Recently when coaching a couple regarding their communication I heard myself comment on their way of engaging with each other when listening and heard myself say: “You don’t need to say much in order for someone to feel really listened to.” Having said that, there are some things you need to do or say, even when you are the listener. Let’s have a closer look at the communication rules of active listening.
Rules for Active Listeners:
- Maintain contact, depending on cultural traditions this can be eye contact or sitting together
- Focus on what the other person is saying
- Make sure you have an open body language or try mirroring the speaker’s body language (without mimicking)
- Use non-verbal cues (m-hm, ah, OK) to let the other know you are listening
- Put your agenda, your thoughts, to the side while listening
- Reflect back to the other person what you think they meant
- Do not simply rely on your assumption of what you understood, check with the other person
Don’ts for Active Listeners:
- Do not simply stare at the other person
- Do not pretend to listen, it will show
- If you notice you’re thinking, for example about your to do list, stop
- Do not use unsupportive non-verbal cues like rolling your eyes, sneering, crossing your arms in front of your chest or sighing
If you happen to do those things, it’s best to apologize by saying something like: “I’m sorry, I was just absent for a moment” and refocus. You can be sure that if you are not interested but pretend to be, the speaker will notice something not quite right.
Are you listening?
There are some reactions you will notice in your conversation when the other person does not feel listened to. They will either repeat themselves, try and make eye contact with you, look doubtful, get irritated or frustrated or blatantly ask the question: “Are you listening?” This is the cue for the listener that they haven’t followed the rules above.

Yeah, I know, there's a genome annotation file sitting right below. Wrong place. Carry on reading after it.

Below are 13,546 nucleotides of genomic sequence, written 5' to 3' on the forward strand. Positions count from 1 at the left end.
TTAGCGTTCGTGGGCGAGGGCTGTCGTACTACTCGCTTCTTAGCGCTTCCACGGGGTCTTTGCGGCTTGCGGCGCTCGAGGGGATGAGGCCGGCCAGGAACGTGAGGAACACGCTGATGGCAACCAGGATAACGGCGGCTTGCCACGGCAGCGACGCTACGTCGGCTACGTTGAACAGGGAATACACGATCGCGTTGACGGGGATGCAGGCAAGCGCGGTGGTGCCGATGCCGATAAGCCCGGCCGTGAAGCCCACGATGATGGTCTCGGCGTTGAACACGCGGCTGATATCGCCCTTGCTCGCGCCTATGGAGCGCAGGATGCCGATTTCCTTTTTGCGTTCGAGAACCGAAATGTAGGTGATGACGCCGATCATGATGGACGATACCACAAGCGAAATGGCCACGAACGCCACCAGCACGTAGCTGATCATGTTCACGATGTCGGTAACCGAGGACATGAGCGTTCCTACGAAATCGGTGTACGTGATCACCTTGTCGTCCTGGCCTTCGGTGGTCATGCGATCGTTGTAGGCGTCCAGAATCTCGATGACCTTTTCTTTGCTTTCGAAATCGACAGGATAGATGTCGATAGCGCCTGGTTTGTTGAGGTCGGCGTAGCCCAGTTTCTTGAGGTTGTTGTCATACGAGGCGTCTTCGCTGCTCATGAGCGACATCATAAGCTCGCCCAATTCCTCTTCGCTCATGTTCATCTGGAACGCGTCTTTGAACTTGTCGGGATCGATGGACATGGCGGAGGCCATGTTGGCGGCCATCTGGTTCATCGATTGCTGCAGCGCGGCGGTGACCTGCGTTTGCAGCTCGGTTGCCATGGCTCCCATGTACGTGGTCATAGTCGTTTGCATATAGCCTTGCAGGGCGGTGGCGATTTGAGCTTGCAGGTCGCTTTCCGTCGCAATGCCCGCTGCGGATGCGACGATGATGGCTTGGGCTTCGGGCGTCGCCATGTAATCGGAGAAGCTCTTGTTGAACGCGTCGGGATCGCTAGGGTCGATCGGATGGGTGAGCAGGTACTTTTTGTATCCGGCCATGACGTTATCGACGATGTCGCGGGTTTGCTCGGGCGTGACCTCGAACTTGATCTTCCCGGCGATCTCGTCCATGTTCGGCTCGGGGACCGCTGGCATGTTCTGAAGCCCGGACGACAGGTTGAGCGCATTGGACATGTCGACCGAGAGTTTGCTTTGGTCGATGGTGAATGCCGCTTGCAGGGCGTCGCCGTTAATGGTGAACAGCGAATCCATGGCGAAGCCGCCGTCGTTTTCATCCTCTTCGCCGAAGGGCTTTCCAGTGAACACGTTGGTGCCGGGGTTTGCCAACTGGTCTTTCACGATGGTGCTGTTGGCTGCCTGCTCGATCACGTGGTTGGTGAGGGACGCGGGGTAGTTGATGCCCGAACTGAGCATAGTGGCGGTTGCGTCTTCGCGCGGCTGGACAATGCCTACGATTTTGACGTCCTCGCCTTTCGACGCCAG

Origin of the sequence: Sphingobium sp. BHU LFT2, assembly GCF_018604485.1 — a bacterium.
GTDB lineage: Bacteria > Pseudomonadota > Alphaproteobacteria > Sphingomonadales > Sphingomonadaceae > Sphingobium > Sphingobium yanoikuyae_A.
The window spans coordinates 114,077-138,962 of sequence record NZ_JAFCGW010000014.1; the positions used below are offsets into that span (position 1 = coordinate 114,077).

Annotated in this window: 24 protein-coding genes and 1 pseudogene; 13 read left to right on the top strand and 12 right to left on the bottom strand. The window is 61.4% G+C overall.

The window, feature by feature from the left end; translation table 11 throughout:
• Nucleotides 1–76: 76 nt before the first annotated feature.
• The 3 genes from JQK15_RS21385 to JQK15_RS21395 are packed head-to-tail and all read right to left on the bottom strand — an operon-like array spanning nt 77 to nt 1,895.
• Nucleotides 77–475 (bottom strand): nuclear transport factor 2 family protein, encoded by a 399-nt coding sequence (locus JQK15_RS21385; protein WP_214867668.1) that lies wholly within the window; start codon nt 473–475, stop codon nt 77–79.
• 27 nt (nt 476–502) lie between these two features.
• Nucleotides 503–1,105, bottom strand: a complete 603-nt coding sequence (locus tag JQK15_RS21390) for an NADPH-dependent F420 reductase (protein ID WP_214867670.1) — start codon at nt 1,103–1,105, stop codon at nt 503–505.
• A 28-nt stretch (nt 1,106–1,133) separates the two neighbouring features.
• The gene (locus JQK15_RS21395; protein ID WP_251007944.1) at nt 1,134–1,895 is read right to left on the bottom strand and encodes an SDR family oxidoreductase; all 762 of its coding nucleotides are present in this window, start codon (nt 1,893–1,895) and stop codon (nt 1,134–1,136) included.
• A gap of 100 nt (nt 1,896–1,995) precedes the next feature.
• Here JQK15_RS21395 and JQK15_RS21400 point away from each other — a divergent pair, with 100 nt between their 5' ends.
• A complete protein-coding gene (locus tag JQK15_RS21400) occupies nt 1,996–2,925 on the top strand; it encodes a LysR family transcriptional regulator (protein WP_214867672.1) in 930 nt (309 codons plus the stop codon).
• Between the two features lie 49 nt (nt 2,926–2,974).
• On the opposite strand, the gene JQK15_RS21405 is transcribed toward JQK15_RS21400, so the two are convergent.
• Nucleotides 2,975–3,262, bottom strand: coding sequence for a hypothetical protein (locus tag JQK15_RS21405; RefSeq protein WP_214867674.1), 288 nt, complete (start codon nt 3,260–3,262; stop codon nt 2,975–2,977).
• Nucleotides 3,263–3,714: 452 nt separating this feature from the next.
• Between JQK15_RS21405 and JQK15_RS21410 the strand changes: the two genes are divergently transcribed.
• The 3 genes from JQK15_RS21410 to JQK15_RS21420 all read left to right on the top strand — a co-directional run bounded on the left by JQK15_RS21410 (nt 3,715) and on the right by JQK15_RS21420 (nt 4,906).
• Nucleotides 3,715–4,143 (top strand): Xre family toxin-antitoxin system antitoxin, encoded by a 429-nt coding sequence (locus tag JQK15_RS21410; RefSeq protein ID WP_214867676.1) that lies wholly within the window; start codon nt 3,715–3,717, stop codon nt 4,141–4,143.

People who don’t feel heard or understood tend to repeat themselves, speak more than needed and look for affirmation from the listener. If you feel overwhelmed at the amount of talking, you as the listener are required to be honest and say so. Say something like: “Too much information, I’m overwhelmed! Can you summarize that?” or “I am overwhelmed and I can’t take more in, can we speak about this a bit later again?”
You don’t need to say much, to make someone feel listened to. You need to show up, be present and suspend your agenda for later. Simply said, but not easily done.
Remember that every conversation you have is training in being a good and honest listener. It means a lot to most people to feel listened to, which is why many people search out counsellors and coaches and are happy to pay them so they are fully listened to.
Photo by Renee Barron, Flickr.com